- Highlands voted the top UK destination in Wanderlust travel magazine poll
- We Won Gold!
- Getting Immersed in Military History at Fort George
- Take a Walk on the (local) Wild Side
- Highland Games – a Scottish Highlight!
- Small green efforts make all the difference
- Inverness Botanic Gardens: stunning array of plants and flowers
- Sea glass and dolphins
- Cruising up Loch Ness
- The veg garden is up and running!
- Going Green!
- New Wood Burning Stove for Cosy Nights
- Winter Walking on the Trails at Abriachan
- Stargazers benefit from Dark Sky Status
- It’s a winter wonderland!
- Red Squirrels in the Garden!
- The Best Place to Spot Dolphins
- Where’s Nessie?? Cruising On Loch Ness
- Visit some Highland Games!
- Visiting Glen Affric and Walking to Dog Falls
- The Scottish Highlands in Spring
- Outdoor activities in the nearby area
- Sampling the culinary delights
- Like a Good Walk? Abriachan and Upper Reelig
- Christmas at Pinewood: come and visit in 2017
We’ve started to see a few more red squirrels in the garden recently. But they’ve been hard to capture on camera. Jimmy saw one at the bottom of the garden, running along the low wall. Then he zipped up into one of the trees. But luckily today I caught one out of the corner of my eye at the top of the drive! He stopped to look at me in the branches of the tree…
And then he seemed to pose! He must be busy collecting moss, grass, lichen for his nest – called a drey. I hope he stays warms for winter!
Last weekend I took two Pinewood Steading guests to experience the delights of a nearby beach – Rosemarkie Beach on the Black Isle. And also Chanonry Point, which is (officially) one of the best places in the world to spot Bottlenose dolphins.
We drove via Beauly and the Muir of Ord over to the Black Isle and arrived at the car park at Chanonry Point in less than 30 minutes. Even the drive across the Isle, through Avoch and Fortrose is lovely.
We took a slow and steady bimble up to the point, before making our way up the mile long beach into Rosemarkie. We were planning to stop off at the Rosemarkie Beach Café.
This is a community run project and here we managed to get ourselves some cake and hot drinks. After sitting for a while and enjoying the view, we made our way back down to Chanonry Point. We were lucky enough to spot a seal on the way back! The wind was still quite strong and was making lovely patterns across the sand.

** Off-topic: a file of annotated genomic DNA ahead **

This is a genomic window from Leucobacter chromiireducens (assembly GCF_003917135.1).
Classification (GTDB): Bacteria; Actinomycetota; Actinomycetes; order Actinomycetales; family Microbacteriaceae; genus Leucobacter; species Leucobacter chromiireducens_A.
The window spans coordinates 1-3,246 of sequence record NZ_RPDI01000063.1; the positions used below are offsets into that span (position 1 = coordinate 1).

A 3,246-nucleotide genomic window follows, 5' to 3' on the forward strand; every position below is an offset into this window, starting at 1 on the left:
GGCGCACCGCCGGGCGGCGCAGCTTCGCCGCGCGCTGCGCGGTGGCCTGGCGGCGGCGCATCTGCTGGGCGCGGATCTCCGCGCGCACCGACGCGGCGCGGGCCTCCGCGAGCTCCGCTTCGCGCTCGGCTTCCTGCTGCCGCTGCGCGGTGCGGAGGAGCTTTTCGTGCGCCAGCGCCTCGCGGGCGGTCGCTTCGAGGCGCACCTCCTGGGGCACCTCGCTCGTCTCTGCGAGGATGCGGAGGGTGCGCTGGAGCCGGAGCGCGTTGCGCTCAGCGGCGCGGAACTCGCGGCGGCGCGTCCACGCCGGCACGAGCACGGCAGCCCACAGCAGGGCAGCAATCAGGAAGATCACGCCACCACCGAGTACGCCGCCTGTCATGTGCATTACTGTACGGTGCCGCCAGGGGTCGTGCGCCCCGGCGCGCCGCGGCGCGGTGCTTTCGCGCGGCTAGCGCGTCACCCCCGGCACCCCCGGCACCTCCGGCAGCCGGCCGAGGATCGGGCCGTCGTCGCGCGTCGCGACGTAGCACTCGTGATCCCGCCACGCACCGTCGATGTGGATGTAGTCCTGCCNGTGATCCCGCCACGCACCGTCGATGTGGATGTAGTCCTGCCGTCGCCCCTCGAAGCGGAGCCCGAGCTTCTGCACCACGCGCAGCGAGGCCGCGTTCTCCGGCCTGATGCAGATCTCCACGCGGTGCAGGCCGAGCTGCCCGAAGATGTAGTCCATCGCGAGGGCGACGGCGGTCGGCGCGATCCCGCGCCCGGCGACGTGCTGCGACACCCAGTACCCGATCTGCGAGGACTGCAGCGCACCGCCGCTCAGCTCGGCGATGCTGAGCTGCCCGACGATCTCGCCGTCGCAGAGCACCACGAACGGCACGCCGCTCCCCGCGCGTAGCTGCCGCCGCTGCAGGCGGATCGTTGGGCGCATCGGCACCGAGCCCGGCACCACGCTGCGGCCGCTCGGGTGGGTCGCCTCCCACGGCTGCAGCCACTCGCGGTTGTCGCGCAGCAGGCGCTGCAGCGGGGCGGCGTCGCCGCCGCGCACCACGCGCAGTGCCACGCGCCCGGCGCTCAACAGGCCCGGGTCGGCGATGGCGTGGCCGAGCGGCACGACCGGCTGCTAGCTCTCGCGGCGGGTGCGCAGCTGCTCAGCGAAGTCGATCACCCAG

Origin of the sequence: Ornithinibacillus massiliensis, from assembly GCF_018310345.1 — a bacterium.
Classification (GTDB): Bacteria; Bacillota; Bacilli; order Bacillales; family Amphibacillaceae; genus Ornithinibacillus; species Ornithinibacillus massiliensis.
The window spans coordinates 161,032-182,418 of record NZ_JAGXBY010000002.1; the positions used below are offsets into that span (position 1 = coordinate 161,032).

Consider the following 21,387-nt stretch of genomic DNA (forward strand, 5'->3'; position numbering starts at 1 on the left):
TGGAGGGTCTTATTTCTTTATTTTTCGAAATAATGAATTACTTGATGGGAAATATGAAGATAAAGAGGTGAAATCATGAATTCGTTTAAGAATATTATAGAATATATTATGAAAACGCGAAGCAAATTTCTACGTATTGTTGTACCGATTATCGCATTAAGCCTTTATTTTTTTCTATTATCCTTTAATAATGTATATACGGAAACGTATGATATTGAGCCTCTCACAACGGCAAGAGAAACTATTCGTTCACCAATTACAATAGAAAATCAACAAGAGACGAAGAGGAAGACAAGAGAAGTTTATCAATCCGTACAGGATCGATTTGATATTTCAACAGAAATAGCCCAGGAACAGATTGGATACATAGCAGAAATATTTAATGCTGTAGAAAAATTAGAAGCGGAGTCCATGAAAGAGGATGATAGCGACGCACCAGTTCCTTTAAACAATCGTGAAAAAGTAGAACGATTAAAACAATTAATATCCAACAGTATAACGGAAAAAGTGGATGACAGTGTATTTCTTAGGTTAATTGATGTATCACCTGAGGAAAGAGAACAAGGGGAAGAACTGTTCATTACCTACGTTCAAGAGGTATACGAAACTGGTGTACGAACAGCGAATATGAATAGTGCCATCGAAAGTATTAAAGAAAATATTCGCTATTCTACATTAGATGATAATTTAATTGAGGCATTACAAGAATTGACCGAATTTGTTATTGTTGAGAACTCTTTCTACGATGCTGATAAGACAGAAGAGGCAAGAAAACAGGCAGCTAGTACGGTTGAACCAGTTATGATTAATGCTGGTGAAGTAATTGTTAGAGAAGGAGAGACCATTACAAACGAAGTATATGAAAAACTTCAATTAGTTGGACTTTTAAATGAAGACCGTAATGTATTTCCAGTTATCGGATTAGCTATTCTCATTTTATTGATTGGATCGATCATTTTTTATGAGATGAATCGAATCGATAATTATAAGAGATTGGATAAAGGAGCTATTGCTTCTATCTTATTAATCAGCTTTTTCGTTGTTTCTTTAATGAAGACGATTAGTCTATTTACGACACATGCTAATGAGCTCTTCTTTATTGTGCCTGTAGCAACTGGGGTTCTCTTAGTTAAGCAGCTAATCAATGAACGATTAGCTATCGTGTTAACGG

They say one hour after low tide is the best time to spot dolphins at the Point. Low tide on that day was 3pm, and we arrived at the Point just before 4pm. A small crowd was beginning to gather. After about 10 minutes, we weren’t disappointed, we saw our first two dolphins, who even leapt out of the water! We only saw a few more over the course of the hour we were there for, but saw more seals too.
The weather was blowy, the sea was very choppy and we did get a wee bit cold, so we made our way back to the car with windswept smiles on our faces.
My husband, Jimmy, and I recently took ourselves to Fort Augustus (an hour’s drive away) and decided to jump on one of the Loch Ness cruises. There are two main companies you can go with (basically from opposite end of the Lochs). So, we jumped on ‘Cruise Loch Ness’ for a one hour trip. Booked in advance, we saved a bit of money; otherwise on bought on the day, a ticket costs £14.50 per adult.
For those that don’t know, Loch Ness is a very large, deep, freshwater loch, near Inverness (and only 5 miles from Pinewood Steading.) It’s approximately 36km (23 miles) long, and has a maximum depth of 226metres. It’s 1 mile wide! Did you know, it never freezes? And it contains more water than all the lakes and rivers in England and Wales combined.
Loch Ness is basically a fault line, that splits the north of Scotland down the middle! It was further sculptured by Ice Age glaciers, hence having very steep sides. So, you can imagine how something like the Loch Ness Monster can be hiding…
Many explorations in history have tried to find Nessie – and there have been very many unidentified and unexplained sonar contacts, not to mention countless fake sightings. Our cruise boat had some sonar equipment so we could keep an eye on anything lurking under the water.
And the cruise host had an amazing sense of humour, was very knowledgeable, and full of fun facts and figures, making it a very entertaining and informative trip. We basically sailed up the loch to Invermoriston, turned around and came back. ‘Cruise Loch Ness’ also do evening sailings and trips on fast ribs. If you’re ever in Fort Augustus, it’s worth jumping abroad! Oh – and we saw Nessie!